Stimulus plan boosts state's food aid 13.6%
POSTED: Tuesday, March 10, 2009
About 110,000 Hawaii people will have more cash for food next month as President Barack Obama's $787 billion economic stimulus package begins to trickle down to some of the neediest people in the country.
A 13.6 percent boost in monthly benefits in the Supplemental Nutrition Assistance Program, formerly called the Hawaii Food Stamp Program, was announced yesterday by the state Department of Human Services.
Some $20 billion will be released through the U.S. Department of Agriculture to food stamp recipients across the country.
In Hawaii it will mean an increase of $38 for an individual who now receives the maximum allotment of $276, and an increase of $125 to the current $921 that a family of four receives.
People receive differing amounts depending on their income. Hawaii now gives aid to people who earn up to 130 percent of the federal poverty level.
Social agencies believe there are many more people who qualify for the aid but either do not realize it or "are reluctant to apply because they mistakenly regard SNAP as welfare," said Human Services Director Lillian Koller in the written announcement.
Koller said the department will work to bring more people into the "national safety net against hunger."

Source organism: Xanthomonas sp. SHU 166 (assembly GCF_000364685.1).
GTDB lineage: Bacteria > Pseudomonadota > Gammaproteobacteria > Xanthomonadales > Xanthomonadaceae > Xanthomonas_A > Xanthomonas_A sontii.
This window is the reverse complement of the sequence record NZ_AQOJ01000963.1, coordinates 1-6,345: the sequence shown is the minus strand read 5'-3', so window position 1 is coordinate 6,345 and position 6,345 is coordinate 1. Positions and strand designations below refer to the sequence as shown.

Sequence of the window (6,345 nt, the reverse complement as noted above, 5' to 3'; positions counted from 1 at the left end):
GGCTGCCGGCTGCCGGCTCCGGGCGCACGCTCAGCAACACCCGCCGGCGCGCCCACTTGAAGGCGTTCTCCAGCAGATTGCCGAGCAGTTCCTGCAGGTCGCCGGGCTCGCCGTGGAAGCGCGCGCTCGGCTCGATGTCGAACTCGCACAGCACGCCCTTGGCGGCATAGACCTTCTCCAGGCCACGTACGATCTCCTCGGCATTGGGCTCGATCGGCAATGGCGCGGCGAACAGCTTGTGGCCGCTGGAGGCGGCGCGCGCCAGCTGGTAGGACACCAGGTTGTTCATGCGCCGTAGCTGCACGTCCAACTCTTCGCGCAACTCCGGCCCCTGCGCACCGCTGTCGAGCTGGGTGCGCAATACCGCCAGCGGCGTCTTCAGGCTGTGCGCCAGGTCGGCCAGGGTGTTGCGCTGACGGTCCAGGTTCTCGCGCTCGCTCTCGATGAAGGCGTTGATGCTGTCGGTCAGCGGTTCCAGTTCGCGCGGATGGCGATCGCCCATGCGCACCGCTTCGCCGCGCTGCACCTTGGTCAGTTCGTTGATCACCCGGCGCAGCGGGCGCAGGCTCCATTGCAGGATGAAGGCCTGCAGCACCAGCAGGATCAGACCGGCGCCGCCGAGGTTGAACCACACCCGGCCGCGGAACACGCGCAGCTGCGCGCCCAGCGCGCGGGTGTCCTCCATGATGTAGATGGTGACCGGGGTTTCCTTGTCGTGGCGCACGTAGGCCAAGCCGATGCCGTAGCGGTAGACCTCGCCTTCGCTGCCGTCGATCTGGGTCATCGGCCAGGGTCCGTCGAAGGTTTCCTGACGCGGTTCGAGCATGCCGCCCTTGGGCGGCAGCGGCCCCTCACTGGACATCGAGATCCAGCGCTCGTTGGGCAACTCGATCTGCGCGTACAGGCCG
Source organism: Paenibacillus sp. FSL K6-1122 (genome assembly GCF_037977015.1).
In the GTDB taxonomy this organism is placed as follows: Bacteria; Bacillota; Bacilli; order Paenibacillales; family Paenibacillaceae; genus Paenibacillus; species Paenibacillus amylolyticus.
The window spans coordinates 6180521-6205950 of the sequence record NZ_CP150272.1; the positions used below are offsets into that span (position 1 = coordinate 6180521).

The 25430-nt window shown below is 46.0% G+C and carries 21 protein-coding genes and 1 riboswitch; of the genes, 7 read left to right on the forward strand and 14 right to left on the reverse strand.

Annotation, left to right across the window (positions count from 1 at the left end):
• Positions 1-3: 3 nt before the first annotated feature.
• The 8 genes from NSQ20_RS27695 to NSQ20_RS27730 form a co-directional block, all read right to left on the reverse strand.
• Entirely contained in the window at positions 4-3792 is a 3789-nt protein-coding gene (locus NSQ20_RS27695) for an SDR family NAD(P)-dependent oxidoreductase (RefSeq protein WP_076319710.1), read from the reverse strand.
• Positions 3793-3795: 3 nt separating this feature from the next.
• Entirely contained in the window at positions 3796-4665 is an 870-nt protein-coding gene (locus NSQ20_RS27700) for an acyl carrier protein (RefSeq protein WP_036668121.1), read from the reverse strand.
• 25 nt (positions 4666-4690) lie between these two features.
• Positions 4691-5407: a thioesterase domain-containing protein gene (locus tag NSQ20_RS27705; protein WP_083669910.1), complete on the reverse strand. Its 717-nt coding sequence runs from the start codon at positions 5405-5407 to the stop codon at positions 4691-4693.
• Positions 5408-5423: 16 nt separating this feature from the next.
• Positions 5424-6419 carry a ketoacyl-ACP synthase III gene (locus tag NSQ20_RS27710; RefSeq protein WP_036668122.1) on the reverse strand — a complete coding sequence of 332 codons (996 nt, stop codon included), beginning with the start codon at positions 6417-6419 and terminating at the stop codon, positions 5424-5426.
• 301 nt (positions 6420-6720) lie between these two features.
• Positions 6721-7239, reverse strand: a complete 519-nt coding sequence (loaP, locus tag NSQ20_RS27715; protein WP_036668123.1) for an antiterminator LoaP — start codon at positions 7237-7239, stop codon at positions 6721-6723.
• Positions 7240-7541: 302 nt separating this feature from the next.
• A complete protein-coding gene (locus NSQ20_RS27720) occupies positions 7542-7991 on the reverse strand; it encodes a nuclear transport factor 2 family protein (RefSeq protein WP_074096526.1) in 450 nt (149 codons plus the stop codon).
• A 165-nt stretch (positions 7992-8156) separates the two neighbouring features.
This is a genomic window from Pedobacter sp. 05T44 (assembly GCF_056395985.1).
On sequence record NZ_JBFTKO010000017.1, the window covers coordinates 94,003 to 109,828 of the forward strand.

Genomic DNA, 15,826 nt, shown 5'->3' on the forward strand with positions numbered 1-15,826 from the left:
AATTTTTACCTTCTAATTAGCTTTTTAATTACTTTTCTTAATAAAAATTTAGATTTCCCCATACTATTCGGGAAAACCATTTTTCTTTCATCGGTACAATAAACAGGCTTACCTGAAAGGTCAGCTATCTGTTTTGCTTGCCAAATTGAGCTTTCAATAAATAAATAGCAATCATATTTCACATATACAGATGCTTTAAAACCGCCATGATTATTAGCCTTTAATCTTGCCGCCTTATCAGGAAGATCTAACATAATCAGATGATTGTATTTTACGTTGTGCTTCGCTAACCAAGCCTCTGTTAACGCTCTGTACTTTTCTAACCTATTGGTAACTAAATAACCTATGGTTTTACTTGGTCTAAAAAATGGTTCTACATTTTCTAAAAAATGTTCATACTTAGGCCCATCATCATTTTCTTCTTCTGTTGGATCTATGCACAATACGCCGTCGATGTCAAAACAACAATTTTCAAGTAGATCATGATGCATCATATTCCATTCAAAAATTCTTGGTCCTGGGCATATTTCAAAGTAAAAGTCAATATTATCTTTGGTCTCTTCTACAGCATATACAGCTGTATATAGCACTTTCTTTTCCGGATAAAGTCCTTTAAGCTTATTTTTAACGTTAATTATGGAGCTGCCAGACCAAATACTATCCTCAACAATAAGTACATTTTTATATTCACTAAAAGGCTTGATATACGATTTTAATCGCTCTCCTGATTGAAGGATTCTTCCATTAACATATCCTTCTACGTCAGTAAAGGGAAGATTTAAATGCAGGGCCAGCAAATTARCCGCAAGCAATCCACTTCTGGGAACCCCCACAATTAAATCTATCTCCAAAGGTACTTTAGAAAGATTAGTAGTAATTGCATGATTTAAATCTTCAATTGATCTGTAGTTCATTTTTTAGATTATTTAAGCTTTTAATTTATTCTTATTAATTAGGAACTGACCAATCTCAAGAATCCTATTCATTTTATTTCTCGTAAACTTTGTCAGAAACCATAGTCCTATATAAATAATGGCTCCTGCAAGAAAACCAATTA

The department does not keep statistics that sort out recipients according to who qualifies because they were laid off from a job or other specific situations, said Toni Schwartz, department information officer.
One immediate change will benefit jobless adults who are able-bodied and without dependents. The USDA ordered states to suspend a policy that limited benefits to those unemployed individuals. They are entitled to full SNAP benefits as long as they comply with training and employment programs.
The department also will provide five months of transitional SNAP benefits to individuals who have started earning enough to get off the welfare roll.
Federal government figures from last year showed that more than 31 million Americans were receiving food stamps in September, about 10.3 percent of the total U.S. population.